Schlumberger Expects Russia Sanctions To Hurt Earnings
Aug 12 (Reuters) - Schlumberger Ltd, the world's No.1 oilfield services provider, became the first major U.S. company to say that its quarterly earnings would be hurt by U.S. and EU sanctions against Russia.
The company's warning comes after BP Plc said last month the sanctions could hurt its business. BP is the biggest foreign investor in Russia with a near-20 percent stake in Rosneft, Russia's largest oil producer.
The United States has put sanctions on Rosneft and Novatek , Russia's second-largest gas producer, over Russia's support for rebels in Ukraine.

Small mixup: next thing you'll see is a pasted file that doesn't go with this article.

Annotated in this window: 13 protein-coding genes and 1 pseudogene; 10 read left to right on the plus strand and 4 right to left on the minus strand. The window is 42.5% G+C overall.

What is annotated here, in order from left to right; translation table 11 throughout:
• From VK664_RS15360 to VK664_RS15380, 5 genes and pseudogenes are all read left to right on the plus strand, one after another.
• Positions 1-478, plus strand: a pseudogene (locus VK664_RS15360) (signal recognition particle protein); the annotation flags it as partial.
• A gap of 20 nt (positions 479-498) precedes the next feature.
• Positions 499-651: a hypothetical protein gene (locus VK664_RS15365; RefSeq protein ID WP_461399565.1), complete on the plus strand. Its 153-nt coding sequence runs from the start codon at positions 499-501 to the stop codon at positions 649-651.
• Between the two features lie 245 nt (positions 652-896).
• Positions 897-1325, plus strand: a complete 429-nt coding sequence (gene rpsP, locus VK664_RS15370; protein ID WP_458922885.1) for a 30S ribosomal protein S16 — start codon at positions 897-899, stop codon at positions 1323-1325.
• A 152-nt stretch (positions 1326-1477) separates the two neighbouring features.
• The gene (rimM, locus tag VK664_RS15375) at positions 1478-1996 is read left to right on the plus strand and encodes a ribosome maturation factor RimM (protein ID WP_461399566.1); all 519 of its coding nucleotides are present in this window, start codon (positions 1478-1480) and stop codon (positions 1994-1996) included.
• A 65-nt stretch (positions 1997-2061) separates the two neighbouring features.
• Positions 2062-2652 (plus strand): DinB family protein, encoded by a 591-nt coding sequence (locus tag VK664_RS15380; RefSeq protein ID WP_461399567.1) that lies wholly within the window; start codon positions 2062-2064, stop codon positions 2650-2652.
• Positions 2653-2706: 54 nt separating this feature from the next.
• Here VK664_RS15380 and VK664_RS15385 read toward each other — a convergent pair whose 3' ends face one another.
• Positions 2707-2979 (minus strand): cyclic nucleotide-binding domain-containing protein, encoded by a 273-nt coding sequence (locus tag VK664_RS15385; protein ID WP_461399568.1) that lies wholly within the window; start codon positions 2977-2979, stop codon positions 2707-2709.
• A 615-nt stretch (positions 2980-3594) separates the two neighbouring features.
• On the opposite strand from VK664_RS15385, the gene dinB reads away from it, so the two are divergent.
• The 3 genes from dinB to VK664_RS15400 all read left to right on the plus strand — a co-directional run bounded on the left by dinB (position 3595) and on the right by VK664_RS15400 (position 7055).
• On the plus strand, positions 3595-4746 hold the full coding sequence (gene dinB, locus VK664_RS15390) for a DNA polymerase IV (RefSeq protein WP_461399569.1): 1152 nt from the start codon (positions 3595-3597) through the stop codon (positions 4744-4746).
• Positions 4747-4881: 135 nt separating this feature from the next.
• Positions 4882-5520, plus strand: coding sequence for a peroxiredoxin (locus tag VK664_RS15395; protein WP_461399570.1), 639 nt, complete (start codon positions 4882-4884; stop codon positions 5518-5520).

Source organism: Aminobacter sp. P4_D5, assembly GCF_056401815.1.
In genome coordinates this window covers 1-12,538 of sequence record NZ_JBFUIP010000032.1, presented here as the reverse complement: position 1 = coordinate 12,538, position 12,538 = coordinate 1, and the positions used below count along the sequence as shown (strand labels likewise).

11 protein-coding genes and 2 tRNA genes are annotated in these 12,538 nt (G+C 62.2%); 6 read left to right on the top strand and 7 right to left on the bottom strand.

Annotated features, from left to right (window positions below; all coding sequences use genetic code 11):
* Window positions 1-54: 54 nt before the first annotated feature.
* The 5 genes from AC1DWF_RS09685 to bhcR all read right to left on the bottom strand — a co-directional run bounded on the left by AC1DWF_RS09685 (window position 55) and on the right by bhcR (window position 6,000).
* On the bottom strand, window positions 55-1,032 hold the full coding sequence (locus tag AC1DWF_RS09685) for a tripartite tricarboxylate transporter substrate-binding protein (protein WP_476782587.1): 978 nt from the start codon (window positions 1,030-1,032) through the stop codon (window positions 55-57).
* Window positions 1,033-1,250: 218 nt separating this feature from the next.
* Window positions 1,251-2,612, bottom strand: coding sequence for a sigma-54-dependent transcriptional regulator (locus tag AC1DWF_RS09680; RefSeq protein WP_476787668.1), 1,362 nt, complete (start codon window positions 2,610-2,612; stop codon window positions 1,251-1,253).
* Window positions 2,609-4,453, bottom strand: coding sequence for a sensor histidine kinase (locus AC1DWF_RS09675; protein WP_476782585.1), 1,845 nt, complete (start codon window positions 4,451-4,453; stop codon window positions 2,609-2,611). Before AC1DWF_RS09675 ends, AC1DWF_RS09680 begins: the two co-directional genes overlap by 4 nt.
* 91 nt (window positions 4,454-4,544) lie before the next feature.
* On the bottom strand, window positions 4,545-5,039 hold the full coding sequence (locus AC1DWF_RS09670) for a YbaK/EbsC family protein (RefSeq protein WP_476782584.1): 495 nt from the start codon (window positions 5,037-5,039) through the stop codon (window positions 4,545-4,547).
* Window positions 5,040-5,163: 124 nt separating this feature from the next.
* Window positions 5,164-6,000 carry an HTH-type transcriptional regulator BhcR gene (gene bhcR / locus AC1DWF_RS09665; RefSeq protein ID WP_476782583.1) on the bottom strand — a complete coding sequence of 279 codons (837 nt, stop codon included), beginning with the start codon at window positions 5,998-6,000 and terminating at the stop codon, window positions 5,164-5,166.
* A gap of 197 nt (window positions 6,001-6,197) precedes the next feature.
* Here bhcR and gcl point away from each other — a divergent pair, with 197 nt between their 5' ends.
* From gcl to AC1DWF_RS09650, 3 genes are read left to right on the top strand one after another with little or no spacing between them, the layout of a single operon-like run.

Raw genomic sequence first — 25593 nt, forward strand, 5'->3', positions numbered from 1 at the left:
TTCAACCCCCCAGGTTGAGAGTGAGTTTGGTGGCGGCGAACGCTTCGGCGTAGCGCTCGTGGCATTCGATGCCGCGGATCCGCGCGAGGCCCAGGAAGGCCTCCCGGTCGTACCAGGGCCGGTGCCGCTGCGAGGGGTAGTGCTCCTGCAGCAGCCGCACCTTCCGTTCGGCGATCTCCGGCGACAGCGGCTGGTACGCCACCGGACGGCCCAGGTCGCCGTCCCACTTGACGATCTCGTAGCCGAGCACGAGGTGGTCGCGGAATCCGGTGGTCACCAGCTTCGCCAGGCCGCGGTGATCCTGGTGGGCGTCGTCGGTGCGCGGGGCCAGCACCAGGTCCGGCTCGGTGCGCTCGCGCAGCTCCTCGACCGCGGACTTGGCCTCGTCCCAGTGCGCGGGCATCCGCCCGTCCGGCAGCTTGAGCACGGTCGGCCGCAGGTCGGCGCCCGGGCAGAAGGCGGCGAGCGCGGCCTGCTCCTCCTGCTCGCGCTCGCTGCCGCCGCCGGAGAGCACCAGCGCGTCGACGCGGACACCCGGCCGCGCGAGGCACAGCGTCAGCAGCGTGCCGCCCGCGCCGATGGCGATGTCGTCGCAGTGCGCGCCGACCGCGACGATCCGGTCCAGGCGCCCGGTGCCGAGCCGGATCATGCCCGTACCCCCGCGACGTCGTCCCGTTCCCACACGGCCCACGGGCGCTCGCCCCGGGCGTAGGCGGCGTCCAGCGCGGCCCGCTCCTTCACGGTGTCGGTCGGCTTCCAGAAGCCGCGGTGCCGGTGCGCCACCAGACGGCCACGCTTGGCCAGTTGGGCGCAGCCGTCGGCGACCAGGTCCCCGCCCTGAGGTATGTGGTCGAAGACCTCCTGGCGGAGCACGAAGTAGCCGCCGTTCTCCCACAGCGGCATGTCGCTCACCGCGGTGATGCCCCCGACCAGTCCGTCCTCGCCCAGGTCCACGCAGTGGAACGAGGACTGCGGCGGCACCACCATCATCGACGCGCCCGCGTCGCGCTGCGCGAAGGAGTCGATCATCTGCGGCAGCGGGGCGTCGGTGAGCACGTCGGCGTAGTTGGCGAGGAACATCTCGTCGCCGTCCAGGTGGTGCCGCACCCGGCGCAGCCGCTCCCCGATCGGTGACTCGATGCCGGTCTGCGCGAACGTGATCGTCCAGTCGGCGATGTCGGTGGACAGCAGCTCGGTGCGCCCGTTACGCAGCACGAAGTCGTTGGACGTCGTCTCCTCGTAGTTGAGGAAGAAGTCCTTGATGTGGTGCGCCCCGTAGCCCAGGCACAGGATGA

Schlumberger, which drills with Rosneft on the island of Sakhalin, said on Tuesday that the sanctions would hurt its third-quarter profit by as much as 3 cents per share.
Analysts on average estimate earnings of $1.51 per share in the quarter ending September, according to Thomson Reuters I/B/E/S.
Schlumberger generates about 4 to 5 percent of its revenue from Russia, amounting to about $2.2 billion in annual revenue, according to Simmons & Co.
Schlumberger said the sanctions were "restricting the engagement of people and equipment", but added that it was confident that it could support its clients in Russia without "material disruption".
Schlumberger said in July that there was no "real impact" on its business in Russia.
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